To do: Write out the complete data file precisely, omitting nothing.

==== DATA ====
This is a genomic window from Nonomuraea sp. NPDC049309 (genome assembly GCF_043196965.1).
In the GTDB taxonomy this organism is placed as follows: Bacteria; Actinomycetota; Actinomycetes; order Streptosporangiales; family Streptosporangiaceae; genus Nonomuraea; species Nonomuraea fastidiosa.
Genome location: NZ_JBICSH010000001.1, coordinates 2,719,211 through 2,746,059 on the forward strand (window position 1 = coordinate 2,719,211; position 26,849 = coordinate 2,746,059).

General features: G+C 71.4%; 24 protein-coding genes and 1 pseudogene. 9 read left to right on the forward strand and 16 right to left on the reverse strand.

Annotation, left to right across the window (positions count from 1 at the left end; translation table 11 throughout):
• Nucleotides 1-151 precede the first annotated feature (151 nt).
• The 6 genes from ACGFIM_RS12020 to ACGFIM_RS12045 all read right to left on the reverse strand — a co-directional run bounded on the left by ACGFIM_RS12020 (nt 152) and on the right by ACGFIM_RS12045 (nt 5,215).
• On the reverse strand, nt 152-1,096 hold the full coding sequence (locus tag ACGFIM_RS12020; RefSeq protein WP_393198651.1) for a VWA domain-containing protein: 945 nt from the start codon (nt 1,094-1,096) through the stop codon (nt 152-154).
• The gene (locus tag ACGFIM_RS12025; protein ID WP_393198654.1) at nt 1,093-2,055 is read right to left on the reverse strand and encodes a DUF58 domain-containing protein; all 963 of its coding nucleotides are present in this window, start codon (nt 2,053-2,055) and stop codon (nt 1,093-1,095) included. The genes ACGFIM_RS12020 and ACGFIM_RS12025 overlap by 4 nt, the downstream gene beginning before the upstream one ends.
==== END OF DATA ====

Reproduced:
This is a genomic window from Nonomuraea sp. NPDC049309 (genome assembly GCF_043196965.1).
In the GTDB taxonomy this organism is placed as follows: Bacteria; Actinomycetota; Actinomycetes; order Streptosporangiales; family Streptosporangiaceae; genus Nonomuraea; species Nonomuraea fastidiosa.
Genome location: NZ_JBICSH010000001.1, coordinates 2,719,211 through 2,746,059 on the forward strand (window position 1 = coordinate 2,719,211; position 26,849 = coordinate 2,746,059).

General features: G+C 71.4%; 24 protein-coding genes and 1 pseudogene. 9 read left to right on the forward strand and 16 right to left on the reverse strand.

Annotation, left to right across the window (positions count from 1 at the left end; translation table 11 throughout):
• Nucleotides 1-151 precede the first annotated feature (151 nt).
• The 6 genes from ACGFIM_RS12020 to ACGFIM_RS12045 all read right to left on the reverse strand — a co-directional run bounded on the left by ACGFIM_RS12020 (nt 152) and on the right by ACGFIM_RS12045 (nt 5,215).
• On the reverse strand, nt 152-1,096 hold the full coding sequence (locus tag ACGFIM_RS12020; RefSeq protein WP_393198651.1) for a VWA domain-containing protein: 945 nt from the start codon (nt 1,094-1,096) through the stop codon (nt 152-154).
• The gene (locus tag ACGFIM_RS12025; protein ID WP_393198654.1) at nt 1,093-2,055 is read right to left on the reverse strand and encodes a DUF58 domain-containing protein; all 963 of its coding nucleotides are present in this window, start codon (nt 2,053-2,055) and stop codon (nt 1,093-1,095) included. The genes ACGFIM_RS12020 and ACGFIM_RS12025 overlap by 4 nt, the downstream gene beginning before the upstream one ends.